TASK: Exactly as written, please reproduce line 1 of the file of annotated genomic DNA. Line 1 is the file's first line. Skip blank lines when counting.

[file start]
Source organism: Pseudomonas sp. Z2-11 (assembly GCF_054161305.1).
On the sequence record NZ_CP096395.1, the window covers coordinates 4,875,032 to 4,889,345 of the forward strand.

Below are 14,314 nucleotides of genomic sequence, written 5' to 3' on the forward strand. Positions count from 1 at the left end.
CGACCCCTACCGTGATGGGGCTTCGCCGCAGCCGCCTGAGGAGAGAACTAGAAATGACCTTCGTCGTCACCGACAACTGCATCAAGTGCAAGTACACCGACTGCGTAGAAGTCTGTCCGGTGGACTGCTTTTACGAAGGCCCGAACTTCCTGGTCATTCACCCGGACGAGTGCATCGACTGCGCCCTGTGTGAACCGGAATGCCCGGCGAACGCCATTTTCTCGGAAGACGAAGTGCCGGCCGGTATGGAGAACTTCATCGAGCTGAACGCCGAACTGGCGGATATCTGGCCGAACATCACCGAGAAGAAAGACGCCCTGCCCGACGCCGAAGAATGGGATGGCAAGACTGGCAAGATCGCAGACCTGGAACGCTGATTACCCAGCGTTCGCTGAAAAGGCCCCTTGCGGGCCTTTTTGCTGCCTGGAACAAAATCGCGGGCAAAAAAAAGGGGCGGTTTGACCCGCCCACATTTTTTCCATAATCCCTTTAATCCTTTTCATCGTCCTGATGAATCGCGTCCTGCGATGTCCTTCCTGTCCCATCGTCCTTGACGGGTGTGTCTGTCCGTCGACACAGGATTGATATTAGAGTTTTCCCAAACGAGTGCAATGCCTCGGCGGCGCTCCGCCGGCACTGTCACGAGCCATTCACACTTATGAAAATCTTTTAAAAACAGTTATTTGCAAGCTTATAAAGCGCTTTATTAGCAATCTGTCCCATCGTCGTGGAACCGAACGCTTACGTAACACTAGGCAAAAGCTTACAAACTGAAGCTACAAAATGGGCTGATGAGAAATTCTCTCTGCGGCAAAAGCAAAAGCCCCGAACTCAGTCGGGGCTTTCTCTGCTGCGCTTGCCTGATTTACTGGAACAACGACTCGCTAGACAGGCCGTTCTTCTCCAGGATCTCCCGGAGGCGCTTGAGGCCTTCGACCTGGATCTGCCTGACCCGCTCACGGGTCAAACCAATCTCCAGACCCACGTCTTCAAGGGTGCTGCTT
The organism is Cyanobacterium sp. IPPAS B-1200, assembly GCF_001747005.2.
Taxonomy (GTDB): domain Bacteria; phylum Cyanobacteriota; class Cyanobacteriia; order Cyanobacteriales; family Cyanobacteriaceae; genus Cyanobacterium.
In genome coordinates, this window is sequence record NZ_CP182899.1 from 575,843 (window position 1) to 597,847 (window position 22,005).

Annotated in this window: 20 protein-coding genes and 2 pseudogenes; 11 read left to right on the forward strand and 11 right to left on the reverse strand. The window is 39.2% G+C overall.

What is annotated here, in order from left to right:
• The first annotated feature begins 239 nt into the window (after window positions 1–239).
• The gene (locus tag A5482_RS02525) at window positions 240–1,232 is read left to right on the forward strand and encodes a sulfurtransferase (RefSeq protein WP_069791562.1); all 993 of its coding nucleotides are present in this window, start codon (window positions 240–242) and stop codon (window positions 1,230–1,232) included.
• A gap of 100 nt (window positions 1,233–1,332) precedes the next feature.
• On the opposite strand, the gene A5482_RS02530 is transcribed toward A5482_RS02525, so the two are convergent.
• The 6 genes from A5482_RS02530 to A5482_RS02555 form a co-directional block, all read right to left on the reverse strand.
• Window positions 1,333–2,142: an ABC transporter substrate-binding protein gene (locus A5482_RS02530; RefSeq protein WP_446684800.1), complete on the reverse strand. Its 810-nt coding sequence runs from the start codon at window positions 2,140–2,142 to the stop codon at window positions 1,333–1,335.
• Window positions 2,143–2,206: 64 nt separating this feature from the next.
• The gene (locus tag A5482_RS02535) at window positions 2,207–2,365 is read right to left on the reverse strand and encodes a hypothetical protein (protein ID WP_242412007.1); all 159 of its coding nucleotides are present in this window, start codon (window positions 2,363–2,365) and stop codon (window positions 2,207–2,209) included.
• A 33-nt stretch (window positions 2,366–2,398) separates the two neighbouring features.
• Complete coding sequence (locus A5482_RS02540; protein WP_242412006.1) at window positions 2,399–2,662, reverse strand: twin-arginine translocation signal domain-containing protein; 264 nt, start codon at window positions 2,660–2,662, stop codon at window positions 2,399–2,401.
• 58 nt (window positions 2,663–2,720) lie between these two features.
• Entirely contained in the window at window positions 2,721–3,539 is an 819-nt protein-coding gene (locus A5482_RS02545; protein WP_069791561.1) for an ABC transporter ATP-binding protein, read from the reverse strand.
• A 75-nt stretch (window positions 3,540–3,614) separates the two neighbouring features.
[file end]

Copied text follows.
Source organism: Pseudomonas sp. Z2-11 (assembly GCF_054161305.1).